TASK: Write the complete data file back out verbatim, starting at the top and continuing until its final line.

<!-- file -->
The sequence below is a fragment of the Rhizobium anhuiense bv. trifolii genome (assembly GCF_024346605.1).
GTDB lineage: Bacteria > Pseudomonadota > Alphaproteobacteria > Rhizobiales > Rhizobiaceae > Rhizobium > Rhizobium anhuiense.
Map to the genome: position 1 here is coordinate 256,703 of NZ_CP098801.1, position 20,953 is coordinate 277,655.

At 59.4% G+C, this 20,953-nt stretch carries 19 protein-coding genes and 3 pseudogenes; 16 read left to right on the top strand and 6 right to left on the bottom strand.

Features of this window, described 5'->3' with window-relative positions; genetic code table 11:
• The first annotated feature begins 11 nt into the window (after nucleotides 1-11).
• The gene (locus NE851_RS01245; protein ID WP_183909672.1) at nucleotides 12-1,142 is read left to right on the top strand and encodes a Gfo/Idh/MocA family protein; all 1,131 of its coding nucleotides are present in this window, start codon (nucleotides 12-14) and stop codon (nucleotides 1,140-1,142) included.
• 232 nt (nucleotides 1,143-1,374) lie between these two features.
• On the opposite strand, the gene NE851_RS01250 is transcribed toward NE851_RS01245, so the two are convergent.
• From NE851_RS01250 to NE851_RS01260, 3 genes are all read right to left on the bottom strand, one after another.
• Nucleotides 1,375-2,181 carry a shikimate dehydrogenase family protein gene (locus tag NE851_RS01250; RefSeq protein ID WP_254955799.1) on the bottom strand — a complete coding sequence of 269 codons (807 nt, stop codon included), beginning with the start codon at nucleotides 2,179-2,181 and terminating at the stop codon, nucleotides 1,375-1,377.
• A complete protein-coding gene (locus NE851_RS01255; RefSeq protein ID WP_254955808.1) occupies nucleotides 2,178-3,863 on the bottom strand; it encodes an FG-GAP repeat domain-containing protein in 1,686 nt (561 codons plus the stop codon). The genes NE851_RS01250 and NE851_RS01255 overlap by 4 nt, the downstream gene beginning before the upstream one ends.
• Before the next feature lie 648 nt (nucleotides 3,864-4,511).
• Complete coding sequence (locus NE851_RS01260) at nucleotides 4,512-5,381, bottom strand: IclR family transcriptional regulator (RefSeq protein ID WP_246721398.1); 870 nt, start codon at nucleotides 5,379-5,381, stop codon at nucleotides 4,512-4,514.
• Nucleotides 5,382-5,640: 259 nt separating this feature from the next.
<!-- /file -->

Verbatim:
The sequence below is a fragment of the Rhizobium anhuiense bv. trifolii genome (assembly GCF_024346605.1).
GTDB lineage: Bacteria > Pseudomonadota > Alphaproteobacteria > Rhizobiales > Rhizobiaceae > Rhizobium > Rhizobium anhuiense.
Map to the genome: position 1 here is coordinate 256,703 of NZ_CP098801.1, position 20,953 is coordinate 277,655.

At 59.4% G+C, this 20,953-nt stretch carries 19 protein-coding genes and 3 pseudogenes; 16 read left to right on the top strand and 6 right to left on the bottom strand.

Features of this window, described 5'->3' with window-relative positions; genetic code table 11:
• The first annotated feature begins 11 nt into the window (after nucleotides 1-11).
• The gene (locus NE851_RS01245; protein ID WP_183909672.1) at nucleotides 12-1,142 is read left to right on the top strand and encodes a Gfo/Idh/MocA family protein; all 1,131 of its coding nucleotides are present in this window, start codon (nucleotides 12-14) and stop codon (nucleotides 1,140-1,142) included.
• 232 nt (nucleotides 1,143-1,374) lie between these two features.
• On the opposite strand, the gene NE851_RS01250 is transcribed toward NE851_RS01245, so the two are convergent.
• From NE851_RS01250 to NE851_RS01260, 3 genes are all read right to left on the bottom strand, one after another.
• Nucleotides 1,375-2,181 carry a shikimate dehydrogenase family protein gene (locus tag NE851_RS01250; RefSeq protein ID WP_254955799.1) on the bottom strand — a complete coding sequence of 269 codons (807 nt, stop codon included), beginning with the start codon at nucleotides 2,179-2,181 and terminating at the stop codon, nucleotides 1,375-1,377.
• A complete protein-coding gene (locus NE851_RS01255; RefSeq protein ID WP_254955808.1) occupies nucleotides 2,178-3,863 on the bottom strand; it encodes an FG-GAP repeat domain-containing protein in 1,686 nt (561 codons plus the stop codon). The genes NE851_RS01250 and NE851_RS01255 overlap by 4 nt, the downstream gene beginning before the upstream one ends.
• Before the next feature lie 648 nt (nucleotides 3,864-4,511).
• Complete coding sequence (locus NE851_RS01260) at nucleotides 4,512-5,381, bottom strand: IclR family transcriptional regulator (RefSeq protein ID WP_246721398.1); 870 nt, start codon at nucleotides 5,379-5,381, stop codon at nucleotides 4,512-4,514.
• Nucleotides 5,382-5,640: 259 nt separating this feature from the next.